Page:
Diode Current Equation
Single Phase Transformer
Alternator Synchronous Generator | Definition and Types of Alternator
Working Principle of Alternator
Construction of Alternator
Armature Reaction in Alternator or Synchronous Generator
Armature Winding of Alternator
Rating of Alternator
Derivation of Various Power Conditions in Alternators and Synchronous Motors
Induction Generator | Application of Induction Generator
Parallel Operation of Alternator
Motor Generator Set | M G set
Principle of DC Generator
Construction of DC Generator | Yoke Pole Armature Brushes of DC Generator
Characteristics of Series Wound DC Generator
Characteristic of Separately Excited DC Generator
EMF Equation of DC Generator
Parallel Operation of DC Generators
Self Excited DC Generators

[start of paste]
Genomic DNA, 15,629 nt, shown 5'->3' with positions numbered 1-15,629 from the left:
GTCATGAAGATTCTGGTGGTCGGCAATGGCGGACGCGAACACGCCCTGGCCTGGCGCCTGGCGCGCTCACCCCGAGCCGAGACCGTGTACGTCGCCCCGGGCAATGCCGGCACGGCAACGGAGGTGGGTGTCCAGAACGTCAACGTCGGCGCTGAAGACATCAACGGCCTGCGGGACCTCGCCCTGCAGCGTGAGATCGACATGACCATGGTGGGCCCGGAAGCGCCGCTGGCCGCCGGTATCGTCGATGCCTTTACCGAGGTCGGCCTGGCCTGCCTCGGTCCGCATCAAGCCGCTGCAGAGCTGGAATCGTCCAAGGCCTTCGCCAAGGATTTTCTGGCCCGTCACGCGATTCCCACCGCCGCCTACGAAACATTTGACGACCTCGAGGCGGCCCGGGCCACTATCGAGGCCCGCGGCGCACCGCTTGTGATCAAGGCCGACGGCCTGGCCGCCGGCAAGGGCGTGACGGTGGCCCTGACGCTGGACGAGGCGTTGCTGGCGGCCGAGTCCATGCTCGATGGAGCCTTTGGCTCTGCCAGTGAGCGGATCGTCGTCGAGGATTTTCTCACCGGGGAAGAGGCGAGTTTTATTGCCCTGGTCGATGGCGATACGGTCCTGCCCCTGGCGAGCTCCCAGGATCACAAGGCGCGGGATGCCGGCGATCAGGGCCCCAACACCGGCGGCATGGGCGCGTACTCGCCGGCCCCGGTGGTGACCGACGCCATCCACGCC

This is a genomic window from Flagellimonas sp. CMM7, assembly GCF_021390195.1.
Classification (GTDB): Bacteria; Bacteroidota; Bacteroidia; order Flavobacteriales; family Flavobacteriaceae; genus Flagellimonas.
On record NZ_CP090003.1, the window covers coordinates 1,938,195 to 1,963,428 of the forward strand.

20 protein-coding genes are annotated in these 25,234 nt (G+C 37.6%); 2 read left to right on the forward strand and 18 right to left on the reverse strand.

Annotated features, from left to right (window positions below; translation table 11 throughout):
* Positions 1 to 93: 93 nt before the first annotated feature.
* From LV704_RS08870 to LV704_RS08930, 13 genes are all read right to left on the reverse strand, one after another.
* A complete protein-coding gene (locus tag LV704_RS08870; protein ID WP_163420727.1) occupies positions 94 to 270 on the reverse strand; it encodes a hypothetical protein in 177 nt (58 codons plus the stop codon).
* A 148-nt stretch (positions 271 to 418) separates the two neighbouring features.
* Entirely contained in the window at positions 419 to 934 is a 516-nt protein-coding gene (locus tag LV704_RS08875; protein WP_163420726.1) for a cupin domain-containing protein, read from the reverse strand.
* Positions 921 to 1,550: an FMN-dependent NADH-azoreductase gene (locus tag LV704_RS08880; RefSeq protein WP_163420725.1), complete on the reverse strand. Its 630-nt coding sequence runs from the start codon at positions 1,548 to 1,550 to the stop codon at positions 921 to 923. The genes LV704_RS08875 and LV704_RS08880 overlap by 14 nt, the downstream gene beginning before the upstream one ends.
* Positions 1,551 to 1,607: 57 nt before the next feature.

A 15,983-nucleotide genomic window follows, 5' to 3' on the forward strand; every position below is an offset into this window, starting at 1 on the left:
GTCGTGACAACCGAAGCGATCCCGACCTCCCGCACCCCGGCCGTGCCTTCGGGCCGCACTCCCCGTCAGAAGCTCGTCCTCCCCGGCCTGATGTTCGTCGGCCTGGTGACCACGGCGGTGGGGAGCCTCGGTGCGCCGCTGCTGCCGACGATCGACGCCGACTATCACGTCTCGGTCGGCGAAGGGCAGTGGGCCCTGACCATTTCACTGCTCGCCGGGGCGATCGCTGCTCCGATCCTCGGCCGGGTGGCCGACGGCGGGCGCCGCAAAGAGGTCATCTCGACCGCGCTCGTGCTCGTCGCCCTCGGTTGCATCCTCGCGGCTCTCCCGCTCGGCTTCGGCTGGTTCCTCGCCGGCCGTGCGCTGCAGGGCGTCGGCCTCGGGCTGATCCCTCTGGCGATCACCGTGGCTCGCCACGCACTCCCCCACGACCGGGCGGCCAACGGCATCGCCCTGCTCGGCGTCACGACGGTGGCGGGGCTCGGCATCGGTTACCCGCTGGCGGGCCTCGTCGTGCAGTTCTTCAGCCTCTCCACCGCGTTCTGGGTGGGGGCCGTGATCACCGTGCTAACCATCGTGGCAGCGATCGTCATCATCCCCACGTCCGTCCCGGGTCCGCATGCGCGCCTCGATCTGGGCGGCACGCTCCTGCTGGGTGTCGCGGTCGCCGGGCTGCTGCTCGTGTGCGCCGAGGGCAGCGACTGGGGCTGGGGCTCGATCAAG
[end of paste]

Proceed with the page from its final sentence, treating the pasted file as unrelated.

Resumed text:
Phasor Diagram for Synchronous Generator
DC Generators Performance Curves
Types of DC Generators
Characteristic of Shunt Wound DC Generator
Magnetization Curve of DC Generator
Applications of DC Generators
Armature Winding | Pole Pitch Coil Span Commutator Pitch
Winding Factor | Pitch Factor | Distribution Factor
Frog Leg Winding | Drum Winding | Gramme Ring Winding
Armature Reaction in Alternator or Synchronous Generator
We already know that a current carrying conductor produces its own magnetic field, and this magnetic field affects the main magnetic field of the alternator. It has two undesirable effects, either it distorts the main field or it reduces the main field flux or both. They deteriorate the performance of the machine. When the field gets distorted, it is known as cross magnetizing effect. and when the field flux gets reduced, it is known as demagnetizing effect. The electromechanical energy conversion takes place through magnetic field as a medium. Due to relative motion between armature conductors and the main field, an emf is induced in the armature windings whose magnitude depends upon the relative speed and as well as the magnetic flux. Due to armature reaction, flux is reduced or distorted, the net emf induced is also affected and hence the performance of the machine degrades.